NORMAN — There’s been one player Oklahoma has been waiting to emerge from his cocoon and he finally did in Thursday’s victory over Texas A&M-Corpus Christi.
Backup center D.J. Bennett had nine points, and more importantly, five blocked shots in the victory. The performance was a shot in the arm for the Sooners (7-1).
“I thought today we saw a little of that bounce and that explosiveness and he was more engaged, especially on the defensive end,” OU coach Lon Kruger said. “He finished a couple of good plays offensively. It’s good to see that. As he has gotten healthier and spent more time and investing more time that will only quicken the recovery.”
Bennett, who redshirted last season as a junior college transfer, is a big part of the Sooners’ plans this season. Forward Ryan Spangler has significantly upgraded their low-post play, but Bennett adds an element they have missed for years.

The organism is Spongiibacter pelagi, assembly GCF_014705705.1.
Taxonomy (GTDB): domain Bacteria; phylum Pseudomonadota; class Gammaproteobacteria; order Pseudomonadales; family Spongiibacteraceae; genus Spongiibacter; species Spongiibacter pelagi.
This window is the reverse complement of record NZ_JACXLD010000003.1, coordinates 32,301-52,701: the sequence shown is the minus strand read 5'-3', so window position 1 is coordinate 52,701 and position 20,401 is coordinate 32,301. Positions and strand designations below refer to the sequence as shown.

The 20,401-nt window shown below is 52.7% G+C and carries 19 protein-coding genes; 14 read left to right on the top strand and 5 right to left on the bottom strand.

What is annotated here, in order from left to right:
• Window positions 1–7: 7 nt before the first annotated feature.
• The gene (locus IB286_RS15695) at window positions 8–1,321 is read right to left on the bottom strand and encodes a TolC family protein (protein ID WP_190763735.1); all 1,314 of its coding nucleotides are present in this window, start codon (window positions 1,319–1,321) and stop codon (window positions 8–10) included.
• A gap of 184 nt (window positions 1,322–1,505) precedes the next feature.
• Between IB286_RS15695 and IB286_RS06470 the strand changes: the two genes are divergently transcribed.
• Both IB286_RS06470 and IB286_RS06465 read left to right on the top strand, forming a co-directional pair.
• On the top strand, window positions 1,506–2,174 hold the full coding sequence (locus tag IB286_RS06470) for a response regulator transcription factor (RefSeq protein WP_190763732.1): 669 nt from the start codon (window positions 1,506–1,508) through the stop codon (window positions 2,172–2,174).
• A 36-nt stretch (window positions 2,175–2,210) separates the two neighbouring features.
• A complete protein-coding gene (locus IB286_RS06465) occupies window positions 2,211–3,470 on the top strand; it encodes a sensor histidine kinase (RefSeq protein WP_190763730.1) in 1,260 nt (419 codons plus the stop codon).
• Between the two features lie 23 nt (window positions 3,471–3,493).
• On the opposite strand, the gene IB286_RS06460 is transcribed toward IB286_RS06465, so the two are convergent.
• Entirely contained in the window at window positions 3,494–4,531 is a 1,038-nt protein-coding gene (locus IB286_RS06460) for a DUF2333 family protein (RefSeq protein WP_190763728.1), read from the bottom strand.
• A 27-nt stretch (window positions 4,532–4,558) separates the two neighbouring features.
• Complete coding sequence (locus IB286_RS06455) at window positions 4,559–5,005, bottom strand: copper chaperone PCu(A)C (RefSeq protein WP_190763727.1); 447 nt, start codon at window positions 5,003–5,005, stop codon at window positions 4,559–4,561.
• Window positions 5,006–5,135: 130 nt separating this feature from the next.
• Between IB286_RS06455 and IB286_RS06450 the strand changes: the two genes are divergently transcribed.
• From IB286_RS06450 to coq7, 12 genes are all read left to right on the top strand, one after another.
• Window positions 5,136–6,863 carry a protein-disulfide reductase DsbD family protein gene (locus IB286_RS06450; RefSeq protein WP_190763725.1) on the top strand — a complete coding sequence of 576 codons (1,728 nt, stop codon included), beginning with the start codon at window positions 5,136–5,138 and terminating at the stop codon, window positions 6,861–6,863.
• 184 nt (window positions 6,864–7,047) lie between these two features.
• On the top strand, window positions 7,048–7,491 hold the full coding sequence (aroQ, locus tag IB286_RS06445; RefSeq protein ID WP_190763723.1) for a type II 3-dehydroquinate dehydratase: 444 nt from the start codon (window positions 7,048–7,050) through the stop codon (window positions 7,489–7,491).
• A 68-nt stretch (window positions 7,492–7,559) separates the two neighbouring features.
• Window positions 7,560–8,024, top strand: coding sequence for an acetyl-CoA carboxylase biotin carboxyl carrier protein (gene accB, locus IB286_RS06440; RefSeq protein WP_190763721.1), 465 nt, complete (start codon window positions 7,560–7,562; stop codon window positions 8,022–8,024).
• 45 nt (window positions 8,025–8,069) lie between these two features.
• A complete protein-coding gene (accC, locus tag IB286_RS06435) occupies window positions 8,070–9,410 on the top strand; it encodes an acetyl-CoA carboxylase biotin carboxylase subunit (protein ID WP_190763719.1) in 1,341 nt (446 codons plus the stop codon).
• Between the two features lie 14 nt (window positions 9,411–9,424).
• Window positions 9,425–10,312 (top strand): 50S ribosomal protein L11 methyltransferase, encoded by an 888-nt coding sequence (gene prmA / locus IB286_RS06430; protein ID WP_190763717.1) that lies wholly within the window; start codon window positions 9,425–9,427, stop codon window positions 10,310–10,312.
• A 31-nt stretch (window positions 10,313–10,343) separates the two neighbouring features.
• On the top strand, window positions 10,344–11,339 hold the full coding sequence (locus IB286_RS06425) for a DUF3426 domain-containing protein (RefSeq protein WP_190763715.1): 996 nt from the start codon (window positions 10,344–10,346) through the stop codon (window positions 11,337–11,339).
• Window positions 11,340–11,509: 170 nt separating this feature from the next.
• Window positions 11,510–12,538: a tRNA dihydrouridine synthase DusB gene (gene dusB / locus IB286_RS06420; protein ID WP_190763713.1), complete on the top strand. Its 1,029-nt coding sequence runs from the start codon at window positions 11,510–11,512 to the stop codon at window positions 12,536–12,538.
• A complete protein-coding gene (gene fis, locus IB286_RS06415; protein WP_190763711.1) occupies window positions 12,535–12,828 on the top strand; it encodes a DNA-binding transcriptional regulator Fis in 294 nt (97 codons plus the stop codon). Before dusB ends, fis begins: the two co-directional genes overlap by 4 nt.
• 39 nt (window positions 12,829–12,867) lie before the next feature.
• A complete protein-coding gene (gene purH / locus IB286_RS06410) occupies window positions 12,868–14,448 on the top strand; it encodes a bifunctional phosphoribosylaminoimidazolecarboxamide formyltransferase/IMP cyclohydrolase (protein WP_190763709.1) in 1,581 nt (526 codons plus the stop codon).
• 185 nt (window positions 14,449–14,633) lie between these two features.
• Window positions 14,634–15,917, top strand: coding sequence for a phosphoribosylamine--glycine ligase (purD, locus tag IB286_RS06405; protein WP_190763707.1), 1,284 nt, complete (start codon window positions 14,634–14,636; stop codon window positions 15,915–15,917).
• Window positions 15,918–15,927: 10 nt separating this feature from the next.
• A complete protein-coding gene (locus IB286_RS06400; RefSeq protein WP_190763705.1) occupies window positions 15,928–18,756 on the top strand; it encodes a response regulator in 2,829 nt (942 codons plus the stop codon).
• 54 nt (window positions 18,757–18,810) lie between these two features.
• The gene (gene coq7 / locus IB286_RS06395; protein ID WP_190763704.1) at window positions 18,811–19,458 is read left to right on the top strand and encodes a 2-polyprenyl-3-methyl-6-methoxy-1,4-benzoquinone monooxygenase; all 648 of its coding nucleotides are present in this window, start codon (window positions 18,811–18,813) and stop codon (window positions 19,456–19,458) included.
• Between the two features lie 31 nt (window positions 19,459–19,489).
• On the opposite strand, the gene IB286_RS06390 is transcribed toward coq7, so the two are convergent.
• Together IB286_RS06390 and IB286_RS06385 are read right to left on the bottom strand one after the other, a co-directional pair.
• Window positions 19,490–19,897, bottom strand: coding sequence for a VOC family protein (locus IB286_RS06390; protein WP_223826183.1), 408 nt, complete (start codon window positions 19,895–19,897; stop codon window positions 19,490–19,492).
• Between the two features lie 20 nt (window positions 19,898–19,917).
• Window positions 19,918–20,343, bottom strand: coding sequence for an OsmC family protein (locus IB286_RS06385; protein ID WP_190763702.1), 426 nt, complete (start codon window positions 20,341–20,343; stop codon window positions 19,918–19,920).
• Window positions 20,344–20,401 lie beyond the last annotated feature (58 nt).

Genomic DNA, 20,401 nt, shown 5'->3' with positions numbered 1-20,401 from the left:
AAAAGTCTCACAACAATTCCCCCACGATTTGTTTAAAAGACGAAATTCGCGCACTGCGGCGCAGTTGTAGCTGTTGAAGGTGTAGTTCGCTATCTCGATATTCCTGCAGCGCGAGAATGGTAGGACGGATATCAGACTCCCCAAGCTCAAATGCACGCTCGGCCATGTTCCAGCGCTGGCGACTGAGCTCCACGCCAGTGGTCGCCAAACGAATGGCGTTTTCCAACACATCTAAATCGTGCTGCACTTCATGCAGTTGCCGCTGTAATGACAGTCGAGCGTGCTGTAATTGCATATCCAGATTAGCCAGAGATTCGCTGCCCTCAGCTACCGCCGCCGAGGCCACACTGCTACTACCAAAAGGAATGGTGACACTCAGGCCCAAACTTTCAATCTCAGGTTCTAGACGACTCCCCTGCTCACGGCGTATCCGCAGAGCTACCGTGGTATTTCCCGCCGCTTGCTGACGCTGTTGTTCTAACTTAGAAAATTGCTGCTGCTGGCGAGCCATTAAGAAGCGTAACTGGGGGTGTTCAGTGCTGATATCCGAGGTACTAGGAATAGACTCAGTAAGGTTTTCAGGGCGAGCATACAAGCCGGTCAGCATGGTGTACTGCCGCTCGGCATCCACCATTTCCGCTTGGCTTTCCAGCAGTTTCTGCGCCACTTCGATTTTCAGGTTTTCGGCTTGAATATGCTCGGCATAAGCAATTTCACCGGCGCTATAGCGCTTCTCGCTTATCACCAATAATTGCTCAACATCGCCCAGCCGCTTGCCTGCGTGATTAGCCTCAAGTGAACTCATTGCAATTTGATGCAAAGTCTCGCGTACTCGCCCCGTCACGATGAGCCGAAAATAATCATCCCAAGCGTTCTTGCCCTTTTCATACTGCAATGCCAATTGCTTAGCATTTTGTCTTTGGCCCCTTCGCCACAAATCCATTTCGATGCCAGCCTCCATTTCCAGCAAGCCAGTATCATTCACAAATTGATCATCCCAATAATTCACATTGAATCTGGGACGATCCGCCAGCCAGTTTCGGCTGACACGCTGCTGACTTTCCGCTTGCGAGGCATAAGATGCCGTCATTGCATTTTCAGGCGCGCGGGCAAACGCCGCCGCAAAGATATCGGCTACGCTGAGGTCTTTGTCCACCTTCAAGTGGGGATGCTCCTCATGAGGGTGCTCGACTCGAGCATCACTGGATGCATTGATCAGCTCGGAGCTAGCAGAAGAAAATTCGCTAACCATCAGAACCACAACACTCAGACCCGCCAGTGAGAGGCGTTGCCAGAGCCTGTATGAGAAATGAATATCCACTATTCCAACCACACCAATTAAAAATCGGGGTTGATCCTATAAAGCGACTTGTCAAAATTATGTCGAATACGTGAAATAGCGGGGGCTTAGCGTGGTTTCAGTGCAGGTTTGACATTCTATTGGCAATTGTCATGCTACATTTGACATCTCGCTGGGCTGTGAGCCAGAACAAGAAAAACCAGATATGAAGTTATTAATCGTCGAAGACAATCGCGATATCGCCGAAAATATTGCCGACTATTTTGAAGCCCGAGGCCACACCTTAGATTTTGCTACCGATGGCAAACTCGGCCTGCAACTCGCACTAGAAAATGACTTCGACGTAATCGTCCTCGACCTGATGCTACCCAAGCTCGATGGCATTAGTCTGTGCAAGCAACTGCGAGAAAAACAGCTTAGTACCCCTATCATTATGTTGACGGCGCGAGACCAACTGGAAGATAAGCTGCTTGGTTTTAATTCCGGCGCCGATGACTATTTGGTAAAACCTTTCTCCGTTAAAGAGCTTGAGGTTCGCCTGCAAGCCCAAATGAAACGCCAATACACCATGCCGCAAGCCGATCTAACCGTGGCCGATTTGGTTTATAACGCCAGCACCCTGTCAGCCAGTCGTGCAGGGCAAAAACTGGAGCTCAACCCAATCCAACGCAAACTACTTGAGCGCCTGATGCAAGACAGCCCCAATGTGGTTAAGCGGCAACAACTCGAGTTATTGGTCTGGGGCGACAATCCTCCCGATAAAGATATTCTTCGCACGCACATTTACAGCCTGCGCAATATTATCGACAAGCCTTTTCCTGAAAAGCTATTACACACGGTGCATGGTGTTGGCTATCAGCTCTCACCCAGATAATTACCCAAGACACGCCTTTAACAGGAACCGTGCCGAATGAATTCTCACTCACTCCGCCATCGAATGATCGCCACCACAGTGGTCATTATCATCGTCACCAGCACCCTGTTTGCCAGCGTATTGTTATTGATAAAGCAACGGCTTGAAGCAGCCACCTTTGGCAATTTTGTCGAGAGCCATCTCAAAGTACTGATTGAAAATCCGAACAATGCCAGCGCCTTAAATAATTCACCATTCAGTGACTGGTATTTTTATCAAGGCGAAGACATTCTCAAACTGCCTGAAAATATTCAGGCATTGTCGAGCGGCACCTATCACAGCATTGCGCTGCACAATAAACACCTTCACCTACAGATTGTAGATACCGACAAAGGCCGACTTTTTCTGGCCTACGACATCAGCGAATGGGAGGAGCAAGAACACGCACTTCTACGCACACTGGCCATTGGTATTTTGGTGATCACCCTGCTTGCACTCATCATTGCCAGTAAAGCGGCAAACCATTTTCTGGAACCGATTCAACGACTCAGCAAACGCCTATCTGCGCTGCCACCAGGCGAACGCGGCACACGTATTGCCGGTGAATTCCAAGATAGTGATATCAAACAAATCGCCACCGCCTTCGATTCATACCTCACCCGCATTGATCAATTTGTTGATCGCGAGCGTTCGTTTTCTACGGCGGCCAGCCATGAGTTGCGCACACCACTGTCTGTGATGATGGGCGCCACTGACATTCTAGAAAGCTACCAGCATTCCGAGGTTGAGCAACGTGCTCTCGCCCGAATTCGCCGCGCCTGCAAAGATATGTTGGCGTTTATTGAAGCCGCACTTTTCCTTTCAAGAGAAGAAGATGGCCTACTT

The 6-foot-8 Bennett has a wing span that allows him to play like a 7-footer. The Sooners need that shot-blocking ability.
“Just having a presence and knowing you have help back there. Shot blocking, we are going to get blocked shots,” OU guard Buddy Hield said. “We are going to run out and make plays for our teammates. It’s good for a defensive team.”
The Sooners hope to be more of one when they face George Mason (5-3) at noon today at the Verizon Center in Washington.
Shot blockers are in high demand in college basketball. The tighter enforcement of hand checking has made it easier for guards to get in the lane.
“Having a shot blocker behind you takes on a greater significance more and more each year. That’s going to become even more obvious,” Kruger said. “If you have a guy back there that can block shots and change shots it’s really important. That’s why we need D.J. to keep progressing and keep getting more comfortable.”